Dr Raya Jones is a Reader in the School of Social Sciences, Cardiff University. Her primary interests are psychological theories of the self, identity and personhood. In that context, she currently examines the discourse of social robotics and has located her latest book is Personhood and Social Robotics (Routledge, 2016). Previous work has centred on Jungian, narrative and dialogical perspectives; and earlier work concerned child mental health in school settings. Other books include Jung, Psychology, Postmodernity (Routledge, 2007), The Child-School Interface (Cassell, 1995) and several edited volumes.

Seminar 1: Friday October 21st, 2016

Robolaw, Robocop, and Human-Robot Interaction 

In 2014 and after a sustained period of dialogue the European Commission was delivered a set of regulatory suggestions for robotics. This is the RoboLaw project which has the stated objective of investigating ‘the ways in which emerging technologies in the field of (bio-) robotics (e.g. bionics, neural interfaces and nanotechnologies) have a bearing on the content, meaning and setting of the law.’ Taking up the field of ethics this session will dig into how ethical questions are part and parcel of the history of robotics since Asimov’s three laws of robotics and what constitutes the idea of a ‘good’ or ‘bad’ robot. How do these ethics connect with the imagination of a future in popular cinema? A film that has such philosophical questions concerning bionics and the human neural and digital interface connection interwoven into its dialogue and even into the names of its characters is the 2014 version of Robocop which will be used as entry point into these questions that are grounded in science but cannot do without philosophical investigation.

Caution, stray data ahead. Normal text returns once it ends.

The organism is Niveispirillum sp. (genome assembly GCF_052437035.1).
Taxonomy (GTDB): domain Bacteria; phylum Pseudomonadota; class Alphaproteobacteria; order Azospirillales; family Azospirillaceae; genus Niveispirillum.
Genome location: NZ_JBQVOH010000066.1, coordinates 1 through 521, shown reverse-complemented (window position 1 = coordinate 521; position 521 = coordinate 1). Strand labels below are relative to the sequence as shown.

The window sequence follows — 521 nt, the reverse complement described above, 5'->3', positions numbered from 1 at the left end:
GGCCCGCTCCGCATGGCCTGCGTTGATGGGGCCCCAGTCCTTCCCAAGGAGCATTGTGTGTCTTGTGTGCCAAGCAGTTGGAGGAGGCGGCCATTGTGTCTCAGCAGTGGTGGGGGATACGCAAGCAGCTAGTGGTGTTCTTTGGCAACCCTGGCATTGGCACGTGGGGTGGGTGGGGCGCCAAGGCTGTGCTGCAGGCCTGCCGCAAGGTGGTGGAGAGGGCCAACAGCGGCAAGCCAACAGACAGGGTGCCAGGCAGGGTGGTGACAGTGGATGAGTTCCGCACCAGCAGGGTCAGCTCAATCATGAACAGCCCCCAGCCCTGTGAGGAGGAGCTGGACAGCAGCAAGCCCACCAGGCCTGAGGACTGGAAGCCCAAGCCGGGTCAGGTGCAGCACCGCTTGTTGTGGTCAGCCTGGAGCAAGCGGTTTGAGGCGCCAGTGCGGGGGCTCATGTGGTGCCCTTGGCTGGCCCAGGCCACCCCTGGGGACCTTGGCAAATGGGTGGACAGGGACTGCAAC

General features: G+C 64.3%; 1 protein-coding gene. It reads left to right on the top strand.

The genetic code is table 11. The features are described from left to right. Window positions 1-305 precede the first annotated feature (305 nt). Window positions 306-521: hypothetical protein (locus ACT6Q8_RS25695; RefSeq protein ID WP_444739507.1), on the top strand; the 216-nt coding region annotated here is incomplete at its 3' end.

Seminar 1, continuation: Saturday October 22nd, 2016

Interactional Reasoning and Social Power

This session will be lead by James Trafford

Social robotics poses multiple questions for philosophy, not least of which is the suggestion that there might be something intrinsically social about the ways in which we reason. I take this as my starting point here, developing an intersubjective, interactional, approach to reasoning. I will distinguish this approach from standard approaches to reason and reasoning, as well as the dialogical approaches of Robert Brandom and Jürgen Habermas. One of the central problems facing such an approach is how to deal with the social landscape of power. I will finish by discussing how we might understand the implication of interactional reasoning in structural processes of power, and, how this impacts upon the relationship between reasoning and the formation of political will. 


James Trafford is currently Senior Lecturer in Critical Approaches to Art & Design at the University for the Creative Arts, Epsom UK. He has been published in numerous journals, gallery catalogues and design-books, including co-editing the collection of essays "Speculative Aesthetics" (Urbanomic, 2015), and the forthcoming "Meaning in Dialogue" (Springer Press, 2017). He has also exhibited artwork at Tate Britain and Xero, Kline, and Coma, and is currently writing a monograph provisionally entitled "Reason and Power".